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The Zombies Perform ‘Odessey and Oracle’ in London 50 Years After It Was Recorded

Originally formed in 1958, iconic rock band the Zombies performed ‘Odessey and Oracle’ in its entirety at the London Palladium on 29th September. They first rose to fame in 1964, at the start of the British Invasion, with the hit ‘She’s Not There’, but parted ways in 1967 and didn’t reunite until the 90s. They released their sixth studio album ‘Still Got That Hunger’ in 2015.

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‘Odessey and Oracle’ came out in April 1968, four months after the Zombies broke up due to the lack of success following the release of the LP’s first single, ‘Care of Cell 44’. As vocalist Blunstone told 60s Today in a recent interview, “when the single failed, it seemed as though the whole project had failed”. However, he admitted that, in hindsight, the band should perhaps have stayed together for longer.

The Zombies show in London was part of the “Odessey and Oracle 50th Anniversary Finale Tour”. This series of concerts is particularly special because the group didn’t take the album on the road when it first came out, and therefore they didn’t perform songs from it live until over 30 years later. As Blunstone said, the band members can’t recall whether they had played some early versions of the tracks back in the 60s and which ones these might have been, so the first official performance took place in 1999.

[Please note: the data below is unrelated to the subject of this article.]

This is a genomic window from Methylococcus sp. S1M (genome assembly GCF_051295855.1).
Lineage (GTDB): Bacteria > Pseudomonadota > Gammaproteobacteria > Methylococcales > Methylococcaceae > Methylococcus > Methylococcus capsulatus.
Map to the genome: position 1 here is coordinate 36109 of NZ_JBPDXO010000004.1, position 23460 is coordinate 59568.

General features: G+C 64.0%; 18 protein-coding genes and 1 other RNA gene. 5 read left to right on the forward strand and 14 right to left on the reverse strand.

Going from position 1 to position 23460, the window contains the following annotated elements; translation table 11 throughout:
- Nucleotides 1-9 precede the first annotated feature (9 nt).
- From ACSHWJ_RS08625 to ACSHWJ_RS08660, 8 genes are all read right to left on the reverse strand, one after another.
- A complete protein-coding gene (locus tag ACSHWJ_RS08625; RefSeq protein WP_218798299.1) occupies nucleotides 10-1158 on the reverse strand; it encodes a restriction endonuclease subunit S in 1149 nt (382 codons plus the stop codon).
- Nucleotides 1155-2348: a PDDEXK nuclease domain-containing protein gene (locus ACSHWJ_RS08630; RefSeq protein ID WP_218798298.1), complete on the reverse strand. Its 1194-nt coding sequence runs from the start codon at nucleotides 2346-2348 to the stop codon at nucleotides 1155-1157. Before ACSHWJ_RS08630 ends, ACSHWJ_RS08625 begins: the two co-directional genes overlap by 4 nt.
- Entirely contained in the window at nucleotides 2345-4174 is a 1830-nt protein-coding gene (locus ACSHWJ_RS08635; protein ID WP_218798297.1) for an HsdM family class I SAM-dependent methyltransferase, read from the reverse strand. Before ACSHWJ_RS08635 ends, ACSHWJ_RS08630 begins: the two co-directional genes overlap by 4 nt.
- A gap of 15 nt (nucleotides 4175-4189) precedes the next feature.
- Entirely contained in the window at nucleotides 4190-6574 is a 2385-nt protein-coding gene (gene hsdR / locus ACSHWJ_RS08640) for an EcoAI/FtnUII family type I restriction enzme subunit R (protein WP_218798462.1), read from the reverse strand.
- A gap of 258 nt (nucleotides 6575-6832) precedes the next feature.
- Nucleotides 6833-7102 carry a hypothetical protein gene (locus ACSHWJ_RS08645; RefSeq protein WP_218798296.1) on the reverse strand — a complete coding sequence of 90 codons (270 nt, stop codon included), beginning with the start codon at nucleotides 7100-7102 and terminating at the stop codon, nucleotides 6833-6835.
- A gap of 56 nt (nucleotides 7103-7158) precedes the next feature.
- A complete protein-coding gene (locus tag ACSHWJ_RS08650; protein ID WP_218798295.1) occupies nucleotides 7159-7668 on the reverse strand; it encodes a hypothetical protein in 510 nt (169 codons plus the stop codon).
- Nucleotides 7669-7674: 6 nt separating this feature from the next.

The first set of the show included songs from all eras of the Zombies’ career, from the early beginnings to ‘Still Got that Hunger’. As is the case with every singer, Blunstone’s vocals have matured since 1967, but he still has the range necessary to comfortably belt out the highest notes of ‘She’s Not There’, ‘Tell Her No’, ‘A Rose for Emily’ and ‘Time of the Season’. Just as importantly, the velvety voice of the then 22-year-old who sang most songs on ‘Odessey and Oracle’ is still recognizable, and, at times, it feels as though it hasn’t changed all that much. Argent’s keyboard playing is not only full of energy, but he introduces elements of improvisation to his playing that make his love of jazz evident and lift the listening experience high above that of a simple pop concert.

During the first set, founding members Argent and Blunstone were accompanied by bassist Jim Rodford, who had previously played with the Animals and the Kinks, guitarist Tom Toomey and drummer Steve Rodford. For the second half, original musicians bassist Chris White and drummer Hugh Grundy joined the band, in addition to keyboardist Darian Sahanaja, who plays with Brian Wilson, and backing vocalist and White’s wife Vivienne Boucherat. Boucherat also designed the artwork for the book ‘The “Odessey”: The Zombies in Words and Images’, which came out earlier this year.

The Zombies, circa 1964

Most of ‘Odessey and Oracle’ was recorded at Abbey Road Studios between June and November 1967. Since its release, it has received recognition both critically and commercially, and is now widely considered a ground-breaking and influential piece of 60s rock ‘n’ roll and psychedelic music. Most notably, it has been ranked by Rolling Stone magazine as number 100 on the “500 Greatest Albums of All Time” list.

Visit the Zombies’ website to find out where you can see them live next. See for his solo tour dates.



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